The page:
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IP Watch: Gen-Probe, Qiagen, BD, PrimeraDx, Samsung, Hitachi, and Bioinnovations Win US Patents


Samsung Electronics has been awarded US Patent No. 8,185,324, "Method of determining initial concentration of nucleic acid in sample using real-time amplification."

Kak Namkoong, Young-sun Lee, Chin-sung Park, and Joo-won Rhee are named as inventors on the patent.

Discloses a method of determining an initial concentration of a target nucleic acid within a sample using real-time nucleic acid amplification data. Amplification efficiencies of the target nucleic acid with respect to amplification time are obtained from signals of amplified products, and are used to formulate an amplification efficiency function with respect to amplification time.

Gen-Probe has been awarded US Patent No. 8,183,359, "Kits for amplifying DNA."

Michael Becker, Wai-Chung Lam, and Kristin Livezey are named as inventors on the patent.

Describes kits for amplifying DNA. The kits include a priming oligonucleotide that hybridizes to a 3' end of a DNA target sequence, a displacer oligonucleotide that hybridizes to a target nucleic acid containing the DNA target sequence at a position upstream from the priming oligonucleotide, and a promoter oligonucleotide that includes a region that hybridizes to a 3' region of a DNA primer extension product that includes the priming oligonucleotide and a promoter for an RNA polymerase. The priming oligonucleotide does not include an RNA region that hybridizes to the target nucleic acid, and is selectively degraded by an enzyme activity when hybridized to the target nucleic acid. The kits do not include a restriction endonuclease. Oligonucleotides that include a promoter for an RNA polymerase are all modified to prevent the initiation of DNA synthesis therefrom.

Hitachi has been awarded US Patent No. 8,183,054, "Instrument and method for collecting nucleic acids."

Toshinari Sakurai and Toshiaki Yokobayashia are named as inventors on the patent.

Describes an instrument and a method for collecting nucleic acids from a biological nucleic acid-containing sample. More specifically, the patent describes a nucleic acid-capturing tip having silica-containing solid phases enclosed therein that are capable of coming into contact with a liquid. The solid phases have water-flowing regions and the average interval among solid phases in the water-flowing regions is regulated to 25 µm or less.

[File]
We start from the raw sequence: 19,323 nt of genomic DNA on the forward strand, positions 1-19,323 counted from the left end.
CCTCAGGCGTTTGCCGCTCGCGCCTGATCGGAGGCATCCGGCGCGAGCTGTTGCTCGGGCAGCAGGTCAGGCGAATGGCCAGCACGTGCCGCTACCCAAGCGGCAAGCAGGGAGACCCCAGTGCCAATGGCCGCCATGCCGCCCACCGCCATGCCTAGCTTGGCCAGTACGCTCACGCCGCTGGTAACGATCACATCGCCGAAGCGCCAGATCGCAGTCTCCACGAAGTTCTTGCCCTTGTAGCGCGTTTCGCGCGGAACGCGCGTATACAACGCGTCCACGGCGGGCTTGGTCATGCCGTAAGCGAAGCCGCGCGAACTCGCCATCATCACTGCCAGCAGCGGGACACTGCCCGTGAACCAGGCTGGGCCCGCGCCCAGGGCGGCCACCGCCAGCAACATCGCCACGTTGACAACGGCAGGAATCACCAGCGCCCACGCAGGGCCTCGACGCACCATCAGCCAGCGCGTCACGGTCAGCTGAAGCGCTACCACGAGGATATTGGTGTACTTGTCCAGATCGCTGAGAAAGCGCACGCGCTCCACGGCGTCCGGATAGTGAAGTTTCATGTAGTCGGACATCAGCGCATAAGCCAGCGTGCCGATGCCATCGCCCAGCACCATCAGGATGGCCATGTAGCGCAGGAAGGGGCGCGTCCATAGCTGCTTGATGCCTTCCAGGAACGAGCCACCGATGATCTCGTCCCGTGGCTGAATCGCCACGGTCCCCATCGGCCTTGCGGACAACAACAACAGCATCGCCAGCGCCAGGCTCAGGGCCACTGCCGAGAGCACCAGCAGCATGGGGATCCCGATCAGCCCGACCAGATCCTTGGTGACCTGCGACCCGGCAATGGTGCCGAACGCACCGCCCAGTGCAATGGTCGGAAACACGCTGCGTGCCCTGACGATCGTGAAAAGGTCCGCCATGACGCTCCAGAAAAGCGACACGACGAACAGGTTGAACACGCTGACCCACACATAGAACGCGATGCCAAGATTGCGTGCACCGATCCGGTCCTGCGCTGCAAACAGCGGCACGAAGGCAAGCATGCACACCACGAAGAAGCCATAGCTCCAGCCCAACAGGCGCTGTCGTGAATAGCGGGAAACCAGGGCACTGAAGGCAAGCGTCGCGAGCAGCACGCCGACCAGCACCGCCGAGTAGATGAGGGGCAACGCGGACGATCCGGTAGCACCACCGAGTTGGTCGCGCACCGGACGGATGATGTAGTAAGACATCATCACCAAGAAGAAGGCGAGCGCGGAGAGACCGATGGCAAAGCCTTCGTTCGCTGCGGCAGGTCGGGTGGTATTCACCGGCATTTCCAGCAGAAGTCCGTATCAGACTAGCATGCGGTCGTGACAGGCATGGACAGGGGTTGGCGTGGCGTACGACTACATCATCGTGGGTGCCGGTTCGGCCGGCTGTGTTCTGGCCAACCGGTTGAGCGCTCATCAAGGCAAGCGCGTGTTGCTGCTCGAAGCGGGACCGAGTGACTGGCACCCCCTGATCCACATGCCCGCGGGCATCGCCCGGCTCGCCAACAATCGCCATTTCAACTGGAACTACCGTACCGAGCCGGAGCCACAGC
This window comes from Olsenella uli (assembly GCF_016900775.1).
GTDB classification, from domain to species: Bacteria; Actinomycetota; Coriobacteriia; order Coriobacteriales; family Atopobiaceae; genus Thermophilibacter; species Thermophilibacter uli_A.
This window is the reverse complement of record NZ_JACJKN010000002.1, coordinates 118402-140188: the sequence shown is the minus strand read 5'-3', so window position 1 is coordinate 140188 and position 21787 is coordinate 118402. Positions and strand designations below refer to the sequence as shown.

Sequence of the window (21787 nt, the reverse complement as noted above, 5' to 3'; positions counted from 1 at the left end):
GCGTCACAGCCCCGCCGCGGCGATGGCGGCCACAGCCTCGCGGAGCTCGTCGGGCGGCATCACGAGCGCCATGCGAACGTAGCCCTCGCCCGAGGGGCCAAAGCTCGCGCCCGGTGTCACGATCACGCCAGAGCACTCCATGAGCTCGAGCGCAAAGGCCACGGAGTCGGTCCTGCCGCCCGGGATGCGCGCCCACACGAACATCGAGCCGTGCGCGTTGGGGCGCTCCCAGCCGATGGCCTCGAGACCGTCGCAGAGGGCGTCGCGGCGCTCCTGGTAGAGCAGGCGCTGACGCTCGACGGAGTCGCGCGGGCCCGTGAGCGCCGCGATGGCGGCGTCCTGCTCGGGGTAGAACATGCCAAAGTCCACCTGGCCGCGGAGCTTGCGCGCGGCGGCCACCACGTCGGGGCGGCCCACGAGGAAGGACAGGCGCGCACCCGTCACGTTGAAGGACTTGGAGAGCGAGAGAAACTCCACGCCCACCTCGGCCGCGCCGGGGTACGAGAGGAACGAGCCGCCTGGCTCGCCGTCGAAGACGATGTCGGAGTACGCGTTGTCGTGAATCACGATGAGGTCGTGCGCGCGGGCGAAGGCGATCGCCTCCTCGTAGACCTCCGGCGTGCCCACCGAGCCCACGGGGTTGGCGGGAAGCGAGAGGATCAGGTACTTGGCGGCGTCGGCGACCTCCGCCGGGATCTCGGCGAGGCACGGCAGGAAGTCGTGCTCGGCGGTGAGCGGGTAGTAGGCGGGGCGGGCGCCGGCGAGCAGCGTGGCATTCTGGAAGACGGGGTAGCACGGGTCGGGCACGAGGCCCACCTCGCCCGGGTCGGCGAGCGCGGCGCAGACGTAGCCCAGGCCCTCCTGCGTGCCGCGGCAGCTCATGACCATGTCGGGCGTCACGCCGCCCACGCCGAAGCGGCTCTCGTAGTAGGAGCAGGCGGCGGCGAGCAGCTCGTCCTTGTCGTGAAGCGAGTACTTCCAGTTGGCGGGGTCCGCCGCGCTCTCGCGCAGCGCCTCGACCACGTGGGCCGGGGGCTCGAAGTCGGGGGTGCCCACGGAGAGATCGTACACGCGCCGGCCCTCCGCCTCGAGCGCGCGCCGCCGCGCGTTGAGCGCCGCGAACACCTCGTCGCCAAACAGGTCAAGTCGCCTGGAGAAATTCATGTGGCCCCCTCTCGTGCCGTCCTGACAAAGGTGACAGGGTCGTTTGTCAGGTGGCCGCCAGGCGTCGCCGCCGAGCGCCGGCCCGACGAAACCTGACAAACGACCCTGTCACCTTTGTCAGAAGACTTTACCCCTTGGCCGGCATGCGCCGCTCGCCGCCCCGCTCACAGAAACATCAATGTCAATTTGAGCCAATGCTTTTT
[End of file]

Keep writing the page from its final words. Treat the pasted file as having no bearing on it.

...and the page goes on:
Bioinnovations of Espoo, Finland, has been awarded US Patent No. 8,183,033, "Methods for preparing and performing analyses."

Bruce Turner is named as inventor on the patent.

Relates to methods for preparing and performing quantitative PCR analyses; a new sealing device; and a new use. A sample vessel containing the samples to be analyzed is sealed by placing a planar sealing device on the vessel and applying pressure on it in order to deform it so as to form a light-refracting geometry for the samples to be analyzed individually. Thus, the invention offers a convenient way of sealing the vessel and forming analysis-improving optical lenses over the samples simultaneously, the patent's abstract states.

Qiagen has been awarded US Patent No. 8,183,023, "Thermus egertssonii DNA polymerases."

Lars-Erik Peters and Nan Fang are named as inventors on the patent.

Relates to a thermophilic DNA polymerase that has an in vitro primer extension rate of greater than 35 bases per second and is faster relative to the primer extension rate of other particular DNA polymerases comprising amino acid sequences described in the patent, when measured under identical conditions in a DNA replication assay using primed single-strand M13mp18 DNA and an incubation temperature of 60° C. The invention also relates to a vector comprising the polymerase, a host cell comprising the vector, and a nucleic acid replication kit comprising the polymerase.

GeneOhm Sciences (Becton Dickinson) has been awarded US Patent No. 8,183,015, "Biological reagents and methods to verify the efficiency of sample preparation and nucleic acid amplification and/or detection."